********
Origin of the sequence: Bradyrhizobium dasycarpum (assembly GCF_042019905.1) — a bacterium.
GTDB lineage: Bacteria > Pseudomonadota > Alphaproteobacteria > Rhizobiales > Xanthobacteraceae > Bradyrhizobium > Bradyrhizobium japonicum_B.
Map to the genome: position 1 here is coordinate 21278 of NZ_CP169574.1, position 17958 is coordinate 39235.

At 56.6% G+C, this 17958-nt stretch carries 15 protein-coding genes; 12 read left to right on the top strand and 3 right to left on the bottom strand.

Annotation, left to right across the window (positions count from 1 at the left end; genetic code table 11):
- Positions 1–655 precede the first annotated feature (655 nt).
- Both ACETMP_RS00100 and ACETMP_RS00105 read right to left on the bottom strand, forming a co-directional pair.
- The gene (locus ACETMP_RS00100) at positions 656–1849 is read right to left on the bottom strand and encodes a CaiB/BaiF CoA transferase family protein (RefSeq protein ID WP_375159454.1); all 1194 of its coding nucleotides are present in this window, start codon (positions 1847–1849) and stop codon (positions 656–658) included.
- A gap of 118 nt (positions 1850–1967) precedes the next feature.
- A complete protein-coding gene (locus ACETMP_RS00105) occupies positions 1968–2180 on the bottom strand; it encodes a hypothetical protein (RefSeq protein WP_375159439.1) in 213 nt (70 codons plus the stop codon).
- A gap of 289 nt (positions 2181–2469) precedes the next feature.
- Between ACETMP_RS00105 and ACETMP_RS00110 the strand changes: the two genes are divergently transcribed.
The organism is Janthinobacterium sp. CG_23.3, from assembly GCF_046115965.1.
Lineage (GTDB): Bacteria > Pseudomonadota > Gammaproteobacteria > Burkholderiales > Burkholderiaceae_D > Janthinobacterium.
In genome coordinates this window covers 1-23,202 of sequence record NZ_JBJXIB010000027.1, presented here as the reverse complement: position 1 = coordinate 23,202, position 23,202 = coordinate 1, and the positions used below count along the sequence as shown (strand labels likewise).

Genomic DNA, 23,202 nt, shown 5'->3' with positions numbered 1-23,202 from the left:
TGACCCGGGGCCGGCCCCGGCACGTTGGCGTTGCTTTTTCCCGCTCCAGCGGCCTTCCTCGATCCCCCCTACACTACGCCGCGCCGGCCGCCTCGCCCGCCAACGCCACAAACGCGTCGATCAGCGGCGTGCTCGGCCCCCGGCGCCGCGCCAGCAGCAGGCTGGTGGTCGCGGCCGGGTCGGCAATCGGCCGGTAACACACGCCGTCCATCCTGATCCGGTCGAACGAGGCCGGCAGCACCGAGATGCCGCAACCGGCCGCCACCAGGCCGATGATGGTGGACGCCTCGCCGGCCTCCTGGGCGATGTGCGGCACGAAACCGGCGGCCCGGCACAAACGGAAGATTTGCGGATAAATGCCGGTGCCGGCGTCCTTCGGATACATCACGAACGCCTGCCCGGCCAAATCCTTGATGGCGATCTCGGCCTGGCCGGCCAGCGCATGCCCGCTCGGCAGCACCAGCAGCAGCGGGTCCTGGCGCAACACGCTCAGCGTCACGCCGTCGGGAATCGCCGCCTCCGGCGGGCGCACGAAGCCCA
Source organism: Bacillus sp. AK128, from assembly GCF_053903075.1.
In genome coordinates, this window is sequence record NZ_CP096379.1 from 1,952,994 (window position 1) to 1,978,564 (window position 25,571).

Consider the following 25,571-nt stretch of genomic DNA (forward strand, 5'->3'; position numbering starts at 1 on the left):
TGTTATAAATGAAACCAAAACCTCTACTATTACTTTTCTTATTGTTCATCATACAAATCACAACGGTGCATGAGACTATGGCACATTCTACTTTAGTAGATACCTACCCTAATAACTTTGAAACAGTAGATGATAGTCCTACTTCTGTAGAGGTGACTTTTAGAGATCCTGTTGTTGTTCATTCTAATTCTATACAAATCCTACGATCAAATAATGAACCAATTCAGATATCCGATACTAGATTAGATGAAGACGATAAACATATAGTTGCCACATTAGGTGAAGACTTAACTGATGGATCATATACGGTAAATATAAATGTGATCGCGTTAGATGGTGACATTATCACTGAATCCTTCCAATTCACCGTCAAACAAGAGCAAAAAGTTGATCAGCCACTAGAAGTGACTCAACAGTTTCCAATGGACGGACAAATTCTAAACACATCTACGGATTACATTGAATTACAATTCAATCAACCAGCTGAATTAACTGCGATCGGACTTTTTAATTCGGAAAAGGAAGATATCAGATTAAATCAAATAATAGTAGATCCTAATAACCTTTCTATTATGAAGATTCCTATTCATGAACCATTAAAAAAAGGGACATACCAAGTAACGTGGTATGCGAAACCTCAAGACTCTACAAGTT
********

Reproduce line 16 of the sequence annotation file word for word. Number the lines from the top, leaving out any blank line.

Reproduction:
Genomic DNA, 23,202 nt, shown 5'->3' with positions numbered 1-23,202 from the left: